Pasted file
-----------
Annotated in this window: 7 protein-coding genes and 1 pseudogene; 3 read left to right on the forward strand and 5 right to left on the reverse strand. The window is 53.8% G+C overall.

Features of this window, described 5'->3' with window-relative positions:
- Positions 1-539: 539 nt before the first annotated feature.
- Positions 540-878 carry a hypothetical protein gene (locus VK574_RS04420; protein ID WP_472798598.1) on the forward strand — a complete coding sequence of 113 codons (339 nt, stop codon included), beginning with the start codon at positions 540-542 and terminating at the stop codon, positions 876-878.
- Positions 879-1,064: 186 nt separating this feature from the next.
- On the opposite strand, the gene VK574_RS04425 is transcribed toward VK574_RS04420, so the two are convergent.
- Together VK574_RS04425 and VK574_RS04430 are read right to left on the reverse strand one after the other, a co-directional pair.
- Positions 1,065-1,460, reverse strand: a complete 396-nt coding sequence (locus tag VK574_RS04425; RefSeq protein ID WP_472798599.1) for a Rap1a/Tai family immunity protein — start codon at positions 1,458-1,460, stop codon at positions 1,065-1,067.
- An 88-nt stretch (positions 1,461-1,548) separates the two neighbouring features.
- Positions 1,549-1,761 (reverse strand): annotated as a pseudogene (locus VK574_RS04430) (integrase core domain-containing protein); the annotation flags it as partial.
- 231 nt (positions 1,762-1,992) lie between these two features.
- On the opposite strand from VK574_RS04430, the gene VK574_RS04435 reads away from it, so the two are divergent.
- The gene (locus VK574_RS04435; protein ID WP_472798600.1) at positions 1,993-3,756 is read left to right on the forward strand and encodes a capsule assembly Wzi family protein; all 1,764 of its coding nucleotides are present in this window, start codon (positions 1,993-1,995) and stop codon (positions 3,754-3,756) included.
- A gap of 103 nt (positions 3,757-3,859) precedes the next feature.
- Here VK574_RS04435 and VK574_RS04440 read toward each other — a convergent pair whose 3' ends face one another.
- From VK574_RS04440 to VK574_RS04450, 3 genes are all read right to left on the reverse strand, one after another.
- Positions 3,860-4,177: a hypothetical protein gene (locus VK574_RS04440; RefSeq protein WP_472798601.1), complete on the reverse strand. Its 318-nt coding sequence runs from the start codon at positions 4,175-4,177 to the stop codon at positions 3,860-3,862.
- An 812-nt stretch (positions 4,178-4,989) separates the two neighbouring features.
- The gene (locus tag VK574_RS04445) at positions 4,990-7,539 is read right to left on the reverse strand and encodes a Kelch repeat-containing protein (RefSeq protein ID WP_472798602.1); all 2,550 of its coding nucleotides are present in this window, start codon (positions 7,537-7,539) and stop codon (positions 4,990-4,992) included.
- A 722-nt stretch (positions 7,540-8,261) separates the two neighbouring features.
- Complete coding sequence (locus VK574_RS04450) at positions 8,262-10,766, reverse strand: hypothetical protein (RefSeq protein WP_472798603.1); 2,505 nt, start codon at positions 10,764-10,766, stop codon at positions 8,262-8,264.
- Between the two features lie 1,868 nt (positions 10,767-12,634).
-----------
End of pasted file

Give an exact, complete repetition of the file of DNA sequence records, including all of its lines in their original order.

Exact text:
Annotated in this window: 7 protein-coding genes and 1 pseudogene; 3 read left to right on the forward strand and 5 right to left on the reverse strand. The window is 53.8% G+C overall.

Features of this window, described 5'->3' with window-relative positions:
- Positions 1-539: 539 nt before the first annotated feature.
- Positions 540-878 carry a hypothetical protein gene (locus VK574_RS04420; protein ID WP_472798598.1) on the forward strand — a complete coding sequence of 113 codons (339 nt, stop codon included), beginning with the start codon at positions 540-542 and terminating at the stop codon, positions 876-878.
- Positions 879-1,064: 186 nt separating this feature from the next.
- On the opposite strand, the gene VK574_RS04425 is transcribed toward VK574_RS04420, so the two are convergent.
- Together VK574_RS04425 and VK574_RS04430 are read right to left on the reverse strand one after the other, a co-directional pair.
- Positions 1,065-1,460, reverse strand: a complete 396-nt coding sequence (locus tag VK574_RS04425; RefSeq protein ID WP_472798599.1) for a Rap1a/Tai family immunity protein — start codon at positions 1,458-1,460, stop codon at positions 1,065-1,067.
- An 88-nt stretch (positions 1,461-1,548) separates the two neighbouring features.
- Positions 1,549-1,761 (reverse strand): annotated as a pseudogene (locus VK574_RS04430) (integrase core domain-containing protein); the annotation flags it as partial.
- 231 nt (positions 1,762-1,992) lie between these two features.
- On the opposite strand from VK574_RS04430, the gene VK574_RS04435 reads away from it, so the two are divergent.
- The gene (locus VK574_RS04435; protein ID WP_472798600.1) at positions 1,993-3,756 is read left to right on the forward strand and encodes a capsule assembly Wzi family protein; all 1,764 of its coding nucleotides are present in this window, start codon (positions 1,993-1,995) and stop codon (positions 3,754-3,756) included.
- A gap of 103 nt (positions 3,757-3,859) precedes the next feature.
- Here VK574_RS04435 and VK574_RS04440 read toward each other — a convergent pair whose 3' ends face one another.
- From VK574_RS04440 to VK574_RS04450, 3 genes are all read right to left on the reverse strand, one after another.
- Positions 3,860-4,177: a hypothetical protein gene (locus VK574_RS04440; RefSeq protein WP_472798601.1), complete on the reverse strand. Its 318-nt coding sequence runs from the start codon at positions 4,175-4,177 to the stop codon at positions 3,860-3,862.
- An 812-nt stretch (positions 4,178-4,989) separates the two neighbouring features.
- The gene (locus tag VK574_RS04445) at positions 4,990-7,539 is read right to left on the reverse strand and encodes a Kelch repeat-containing protein (RefSeq protein ID WP_472798602.1); all 2,550 of its coding nucleotides are present in this window, start codon (positions 7,537-7,539) and stop codon (positions 4,990-4,992) included.
- A 722-nt stretch (positions 7,540-8,261) separates the two neighbouring features.
- Complete coding sequence (locus VK574_RS04450) at positions 8,262-10,766, reverse strand: hypothetical protein (RefSeq protein WP_472798603.1); 2,505 nt, start codon at positions 10,764-10,766, stop codon at positions 8,262-8,264.
- Between the two features lie 1,868 nt (positions 10,767-12,634).